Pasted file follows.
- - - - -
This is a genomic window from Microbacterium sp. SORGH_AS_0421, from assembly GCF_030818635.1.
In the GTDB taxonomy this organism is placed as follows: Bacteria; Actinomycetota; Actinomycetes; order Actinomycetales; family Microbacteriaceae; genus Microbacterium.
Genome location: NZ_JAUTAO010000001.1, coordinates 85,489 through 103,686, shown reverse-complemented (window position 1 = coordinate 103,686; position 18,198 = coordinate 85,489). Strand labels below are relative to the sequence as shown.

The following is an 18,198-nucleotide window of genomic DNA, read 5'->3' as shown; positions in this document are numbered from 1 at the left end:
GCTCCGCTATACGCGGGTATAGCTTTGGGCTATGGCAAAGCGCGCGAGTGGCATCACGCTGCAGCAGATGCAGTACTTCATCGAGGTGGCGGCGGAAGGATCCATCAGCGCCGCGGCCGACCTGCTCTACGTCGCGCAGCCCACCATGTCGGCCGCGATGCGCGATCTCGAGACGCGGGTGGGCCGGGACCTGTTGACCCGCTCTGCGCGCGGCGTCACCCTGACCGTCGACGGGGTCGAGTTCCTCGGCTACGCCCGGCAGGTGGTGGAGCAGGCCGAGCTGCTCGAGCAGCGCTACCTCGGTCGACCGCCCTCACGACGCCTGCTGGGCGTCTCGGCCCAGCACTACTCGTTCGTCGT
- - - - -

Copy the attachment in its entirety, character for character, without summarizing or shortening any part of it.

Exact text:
This is a genomic window from Microbacterium sp. SORGH_AS_0421, from assembly GCF_030818635.1.
In the GTDB taxonomy this organism is placed as follows: Bacteria; Actinomycetota; Actinomycetes; order Actinomycetales; family Microbacteriaceae; genus Microbacterium.
Genome location: NZ_JAUTAO010000001.1, coordinates 85,489 through 103,686, shown reverse-complemented (window position 1 = coordinate 103,686; position 18,198 = coordinate 85,489). Strand labels below are relative to the sequence as shown.

The following is an 18,198-nucleotide window of genomic DNA, read 5'->3' as shown; positions in this document are numbered from 1 at the left end:
GCTCCGCTATACGCGGGTATAGCTTTGGGCTATGGCAAAGCGCGCGAGTGGCATCACGCTGCAGCAGATGCAGTACTTCATCGAGGTGGCGGCGGAAGGATCCATCAGCGCCGCGGCCGACCTGCTCTACGTCGCGCAGCCCACCATGTCGGCCGCGATGCGCGATCTCGAGACGCGGGTGGGCCGGGACCTGTTGACCCGCTCTGCGCGCGGCGTCACCCTGACCGTCGACGGGGTCGAGTTCCTCGGCTACGCCCGGCAGGTGGTGGAGCAGGCCGAGCTGCTCGAGCAGCGCTACCTCGGTCGACCGCCCTCACGACGCCTGCTGGGCGTCTCGGCCCAGCACTACTCGTTCGTCGT